GPs (General Practitioners) manage a vast range of illnesses, but many may only have limited experience with rare diseases like TSC. And while finding a good GP can be difficult for many people, it can be particular challenging for those with TSC. Many people contacting the TSA Nurse say that they have trouble finding a GP who has experience with the health needs of someone with TSC, and that this can lead them to feel frustrated and isolated. Here are some tips that we hope will help.
- Print out a copy of the clinical guidelines on Diagnostic criteria for TSC and Surveillance and management guidelines for TSC and take them for your first appointment.
- If your GP is interested in learning more about TSC, there is a learning module developed by the British Medical Journal available here.
- Print out a copy of the TAND checklist and ask them to complete it as part of your consultation.
- Let them know about the TSC Health Professionals Network – a network of health professionals with experience working with the TSC community who can help provide expertise and a referral pathway.
- Direct them to this TSA website and the TSA Nurse for more information.
- When making your first appointment ask to book for a long consult so that you have some time to discuss your history and needs going forward.
- Take along a summary of your health history, including when/how the diagnosis of TSC was made. Include information about what parts of the body TSC is affecting, what tests have been done and what treatments have been recommended. Contact the TSA Nurse for assistance on how to do this.
- Take along a copy of any recent test results or letters from your specialists. This can help avoid having to repeat information or re-take any medical tests.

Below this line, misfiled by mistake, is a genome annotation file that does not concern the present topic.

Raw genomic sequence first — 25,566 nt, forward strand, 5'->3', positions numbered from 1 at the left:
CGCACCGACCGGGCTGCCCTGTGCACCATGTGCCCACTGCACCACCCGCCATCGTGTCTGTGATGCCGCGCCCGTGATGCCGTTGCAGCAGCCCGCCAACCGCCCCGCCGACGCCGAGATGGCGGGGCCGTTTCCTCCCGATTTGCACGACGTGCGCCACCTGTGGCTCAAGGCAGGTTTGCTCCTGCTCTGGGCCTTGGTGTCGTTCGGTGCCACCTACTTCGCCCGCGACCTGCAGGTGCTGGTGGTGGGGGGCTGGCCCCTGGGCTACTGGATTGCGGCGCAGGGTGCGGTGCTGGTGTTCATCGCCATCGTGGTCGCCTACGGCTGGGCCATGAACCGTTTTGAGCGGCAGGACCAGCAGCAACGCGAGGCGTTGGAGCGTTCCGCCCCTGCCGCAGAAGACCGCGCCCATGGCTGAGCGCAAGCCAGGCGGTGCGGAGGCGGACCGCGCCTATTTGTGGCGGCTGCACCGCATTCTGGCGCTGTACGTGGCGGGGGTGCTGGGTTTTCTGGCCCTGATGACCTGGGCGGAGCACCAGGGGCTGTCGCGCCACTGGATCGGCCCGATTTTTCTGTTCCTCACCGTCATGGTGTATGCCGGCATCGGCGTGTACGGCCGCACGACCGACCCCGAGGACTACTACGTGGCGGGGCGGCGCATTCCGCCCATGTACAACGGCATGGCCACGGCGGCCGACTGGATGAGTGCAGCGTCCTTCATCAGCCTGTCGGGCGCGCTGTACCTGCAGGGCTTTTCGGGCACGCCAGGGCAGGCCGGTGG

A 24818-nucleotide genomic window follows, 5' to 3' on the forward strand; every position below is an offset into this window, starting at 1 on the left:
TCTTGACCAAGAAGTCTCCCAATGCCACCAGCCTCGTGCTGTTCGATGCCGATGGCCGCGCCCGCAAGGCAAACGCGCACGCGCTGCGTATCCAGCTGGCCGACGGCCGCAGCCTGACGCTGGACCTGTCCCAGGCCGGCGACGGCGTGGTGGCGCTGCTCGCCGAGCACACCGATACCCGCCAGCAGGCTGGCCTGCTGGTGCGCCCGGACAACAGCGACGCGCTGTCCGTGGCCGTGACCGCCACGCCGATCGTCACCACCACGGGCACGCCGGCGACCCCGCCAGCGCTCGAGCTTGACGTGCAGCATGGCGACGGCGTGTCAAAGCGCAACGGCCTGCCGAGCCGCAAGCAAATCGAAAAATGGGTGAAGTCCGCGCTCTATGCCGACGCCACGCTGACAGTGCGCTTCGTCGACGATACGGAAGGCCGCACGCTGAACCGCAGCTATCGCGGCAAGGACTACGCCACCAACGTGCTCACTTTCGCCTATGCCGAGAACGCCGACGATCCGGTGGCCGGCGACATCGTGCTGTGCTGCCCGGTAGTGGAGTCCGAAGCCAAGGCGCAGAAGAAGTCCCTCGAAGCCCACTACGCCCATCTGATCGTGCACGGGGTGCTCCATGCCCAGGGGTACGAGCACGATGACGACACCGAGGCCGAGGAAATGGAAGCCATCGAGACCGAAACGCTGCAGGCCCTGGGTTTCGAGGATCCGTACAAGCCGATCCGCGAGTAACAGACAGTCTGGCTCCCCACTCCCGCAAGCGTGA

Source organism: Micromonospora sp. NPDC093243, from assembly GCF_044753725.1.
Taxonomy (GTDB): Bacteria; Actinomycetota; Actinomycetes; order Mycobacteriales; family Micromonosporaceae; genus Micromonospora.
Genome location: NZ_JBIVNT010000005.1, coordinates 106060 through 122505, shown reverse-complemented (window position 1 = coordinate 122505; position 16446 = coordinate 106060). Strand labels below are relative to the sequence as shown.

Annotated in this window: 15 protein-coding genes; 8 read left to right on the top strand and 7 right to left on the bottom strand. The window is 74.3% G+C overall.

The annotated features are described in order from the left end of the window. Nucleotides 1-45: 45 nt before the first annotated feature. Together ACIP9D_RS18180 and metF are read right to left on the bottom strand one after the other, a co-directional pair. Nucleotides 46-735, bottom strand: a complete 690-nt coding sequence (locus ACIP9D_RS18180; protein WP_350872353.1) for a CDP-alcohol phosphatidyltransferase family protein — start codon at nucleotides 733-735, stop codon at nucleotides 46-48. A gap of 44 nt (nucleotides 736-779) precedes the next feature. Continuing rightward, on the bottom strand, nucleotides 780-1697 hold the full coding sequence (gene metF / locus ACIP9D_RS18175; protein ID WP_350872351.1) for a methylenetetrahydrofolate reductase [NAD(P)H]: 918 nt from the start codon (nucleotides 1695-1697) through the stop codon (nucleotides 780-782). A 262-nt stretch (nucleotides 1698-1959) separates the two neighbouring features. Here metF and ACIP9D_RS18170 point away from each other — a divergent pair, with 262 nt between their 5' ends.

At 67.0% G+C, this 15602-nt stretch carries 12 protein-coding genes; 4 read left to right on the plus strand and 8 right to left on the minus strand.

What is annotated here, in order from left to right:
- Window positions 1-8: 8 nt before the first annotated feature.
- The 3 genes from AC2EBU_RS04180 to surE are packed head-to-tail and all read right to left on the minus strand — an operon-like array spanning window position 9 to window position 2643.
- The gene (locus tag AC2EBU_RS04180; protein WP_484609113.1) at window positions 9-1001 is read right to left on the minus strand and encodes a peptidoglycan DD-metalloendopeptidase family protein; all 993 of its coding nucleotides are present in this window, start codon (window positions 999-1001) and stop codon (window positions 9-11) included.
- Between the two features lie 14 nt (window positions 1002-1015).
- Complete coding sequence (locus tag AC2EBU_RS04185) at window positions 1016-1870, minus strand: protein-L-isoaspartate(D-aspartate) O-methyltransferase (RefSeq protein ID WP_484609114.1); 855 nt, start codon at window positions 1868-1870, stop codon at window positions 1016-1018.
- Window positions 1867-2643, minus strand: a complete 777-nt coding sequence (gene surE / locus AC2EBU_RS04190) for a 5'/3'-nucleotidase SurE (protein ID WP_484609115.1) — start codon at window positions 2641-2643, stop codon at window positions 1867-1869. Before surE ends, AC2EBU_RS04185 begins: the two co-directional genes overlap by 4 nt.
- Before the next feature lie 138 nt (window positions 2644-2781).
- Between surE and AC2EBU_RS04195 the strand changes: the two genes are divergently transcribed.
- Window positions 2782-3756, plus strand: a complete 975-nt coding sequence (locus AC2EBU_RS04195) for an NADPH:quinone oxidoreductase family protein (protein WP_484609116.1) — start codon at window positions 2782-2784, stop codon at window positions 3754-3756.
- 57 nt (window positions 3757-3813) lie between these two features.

- Write down any medications that you are currently taking including over the counter medications and vitamins.
- Have a list of all of the medical specialists involved in your care and what they do and give a copy to the GP for their records.
- Medicare has a Chronic Disease Management program that enable GPs to provide a structured and coordinated approach to care, this may include developing a treatment plan that can be shared with your other health specialists. Talk to your GP about whether this is right for you.
- Some people have a notebook or folder that they keep with details such as names and contacts of health professionals and results, that they take along to each consultation – you may find this useful too.
- If you change your GP make sure that all your treating teams are aware so that the letters that they send out after your consultation, get to the right place.
Tuberous Sclerosis Australia (TSA) aims to support health professionals in providing best practice care for individuals with TSC and their families. We do this by:
- providing access to education such as the 2020 Health Professionals Conference;
- developing resources to increase understanding of diagnosis, treatment and surveillance and keep up to date with the latest research;
- publishing evidence based management guidelines; and
- supporting the TSA Nurse line as an access point for health professionals to use to find resources.
If you have any specific questions or would like more advice on this issue, please contact Kim, the TSA nurse on 1300 733 435 (Australia only).